At one in the morning, he returned to inspect the basement hallway, carefully choosing the best place to set off the explosives. It was deathly still; the only sound was the distant hum of a basement air conditioner. The radical student chose an unused locker in the center of the long passageway. As he turned towards the stairwell, an older, heavyset man slowly waddled down the hall. The anarchist’s heart raced, and he quickly turned his face. The old man, now clearly identifiable as a school janitor, seemed oblivious to what was going on.
The angry radical faced the approaching maintenance man. As the old man moved closer, his stiff hip and slight limp became obvious. As the bomber watched, the elderly man shut one locker door after another; the sound of each door slamming shut exploded down the hall. He looked up and smiled as he reached the bomber.
“Good evening.” The man’s voice was a bit gravelly, but welcoming. The anarchist wondered if he had a wife, children, or maybe grandchildren. The older man stepped by the youthful bomber. The radical student smelled the scent of cologne, and saw a gold band on the janitor’s weathered hand. The old man smiled and his eyes came alive.
“You’re up late, young fellow.”
He imagined the elderly gentleman passing by the locker the moment it exploded, dark red stains soaking his green shirt.
“Yeah, I guess so. You always work late?”
“All night, every night.” The janitor was only a foot from the student, and his large frame seemed to jump out of the air, more real and alive than anything the boy had encountered in a long while.
“OK. Well, don’t work too hard.”
The janitor placed his hand firmly on the bomber’s shoulder.
“It’s too late for me.” His voice was soft and steady. “I’m afraid I’m gonna work hard ’till the day I die. But not for you. You got a long life ahead of you. Do something important.” His fingers tightened and then fell away. He smiled and started slowly limping towards the other end of the hallway.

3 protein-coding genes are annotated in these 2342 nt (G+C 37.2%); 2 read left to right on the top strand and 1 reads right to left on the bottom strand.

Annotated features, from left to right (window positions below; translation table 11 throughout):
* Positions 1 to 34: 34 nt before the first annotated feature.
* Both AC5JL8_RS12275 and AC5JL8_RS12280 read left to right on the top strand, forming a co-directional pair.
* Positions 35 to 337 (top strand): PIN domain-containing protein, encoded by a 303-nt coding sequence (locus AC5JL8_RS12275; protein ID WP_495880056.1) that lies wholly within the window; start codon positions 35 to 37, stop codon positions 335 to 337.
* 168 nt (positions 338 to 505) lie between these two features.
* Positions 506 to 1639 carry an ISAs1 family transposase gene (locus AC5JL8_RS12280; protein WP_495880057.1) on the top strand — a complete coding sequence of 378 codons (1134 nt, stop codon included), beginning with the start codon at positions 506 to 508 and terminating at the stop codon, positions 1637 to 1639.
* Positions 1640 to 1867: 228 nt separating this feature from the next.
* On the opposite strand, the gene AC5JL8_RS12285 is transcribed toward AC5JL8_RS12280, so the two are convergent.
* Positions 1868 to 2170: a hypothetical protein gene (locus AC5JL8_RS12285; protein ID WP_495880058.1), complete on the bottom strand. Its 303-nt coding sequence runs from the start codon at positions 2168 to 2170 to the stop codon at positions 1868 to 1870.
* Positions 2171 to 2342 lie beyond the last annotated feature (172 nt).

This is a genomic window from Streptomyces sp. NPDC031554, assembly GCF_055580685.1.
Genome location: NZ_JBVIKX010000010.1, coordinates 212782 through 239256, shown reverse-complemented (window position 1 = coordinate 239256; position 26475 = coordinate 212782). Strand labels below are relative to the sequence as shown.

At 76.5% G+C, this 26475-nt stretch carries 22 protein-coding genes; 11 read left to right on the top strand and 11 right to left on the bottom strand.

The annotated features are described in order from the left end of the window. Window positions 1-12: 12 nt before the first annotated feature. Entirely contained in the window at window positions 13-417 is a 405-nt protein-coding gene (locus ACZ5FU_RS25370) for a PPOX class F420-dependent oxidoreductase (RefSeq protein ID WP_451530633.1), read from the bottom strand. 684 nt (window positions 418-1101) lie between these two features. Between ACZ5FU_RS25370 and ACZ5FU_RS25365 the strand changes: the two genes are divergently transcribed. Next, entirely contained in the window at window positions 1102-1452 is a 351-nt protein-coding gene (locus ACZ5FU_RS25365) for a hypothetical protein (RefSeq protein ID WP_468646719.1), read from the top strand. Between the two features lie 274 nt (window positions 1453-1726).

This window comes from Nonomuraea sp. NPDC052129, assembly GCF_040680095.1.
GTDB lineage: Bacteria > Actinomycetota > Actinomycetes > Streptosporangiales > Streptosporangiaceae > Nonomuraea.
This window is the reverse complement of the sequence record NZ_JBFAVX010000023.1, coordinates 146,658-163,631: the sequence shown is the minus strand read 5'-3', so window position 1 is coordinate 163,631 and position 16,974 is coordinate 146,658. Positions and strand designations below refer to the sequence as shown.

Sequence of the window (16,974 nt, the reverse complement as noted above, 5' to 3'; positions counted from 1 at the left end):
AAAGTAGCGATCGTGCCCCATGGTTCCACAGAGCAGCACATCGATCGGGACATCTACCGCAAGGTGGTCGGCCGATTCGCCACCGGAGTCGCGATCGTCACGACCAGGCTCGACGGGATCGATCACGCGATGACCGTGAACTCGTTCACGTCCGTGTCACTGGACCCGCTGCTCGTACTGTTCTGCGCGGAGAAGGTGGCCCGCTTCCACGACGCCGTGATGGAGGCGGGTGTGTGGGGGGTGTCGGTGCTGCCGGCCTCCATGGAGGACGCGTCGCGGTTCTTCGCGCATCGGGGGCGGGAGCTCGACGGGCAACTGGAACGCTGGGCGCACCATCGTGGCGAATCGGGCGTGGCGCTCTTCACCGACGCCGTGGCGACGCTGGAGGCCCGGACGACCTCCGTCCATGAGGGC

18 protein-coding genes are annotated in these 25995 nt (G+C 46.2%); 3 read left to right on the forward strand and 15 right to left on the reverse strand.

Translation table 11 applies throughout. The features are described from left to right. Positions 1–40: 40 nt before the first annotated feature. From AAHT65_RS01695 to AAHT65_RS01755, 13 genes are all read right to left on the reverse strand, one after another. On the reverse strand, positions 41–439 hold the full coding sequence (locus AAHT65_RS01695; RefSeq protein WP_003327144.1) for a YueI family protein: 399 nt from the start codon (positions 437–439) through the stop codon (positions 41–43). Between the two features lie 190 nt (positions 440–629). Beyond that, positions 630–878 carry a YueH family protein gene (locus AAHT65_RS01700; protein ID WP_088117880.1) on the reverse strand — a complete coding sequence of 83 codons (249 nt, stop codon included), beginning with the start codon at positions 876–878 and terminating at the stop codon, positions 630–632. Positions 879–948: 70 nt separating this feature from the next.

A feeling of shame welled up from deep inside the young bomber’s heart. The reality of the elderly man, the pressure of his hand upon his shoulder; the vulnerability of his halting gait, his twinkling eyes and inquisitive voice were in stark contrast to the boy’s fuzzy-headed politics, his emotions clouded and dulled by pot. The young man felt awkward and empty, his deeply held passions seemed paper thin and meaningless. It occurred to the bomber that this very man might die tomorrow in this hallway. He wondered how the man’s wife would respond at the news, what his children would say at the moment they found out their Dad was dead.
The boy walked down the hallway, mounted the stairs, and found his way back onto Commonwealth Avenue. Heading towards his apartment, a lone figure in the dim streetlight, the young student never looked up as he made his way home. There would be no bomb. For him, the war was over.
Decades later, the young man watched the news of the Boston Marathon bombings play out on TV. He drifted back to another day in Boston, so many years ago, when he stood in a hallway and decided that the forces of death could never match the simple gift of life, and that evil destroys those who wield it against their enemies. As he sat on the couch, his wife and children beside him, he realized that the life he saved in that empty Boston hallway was his own.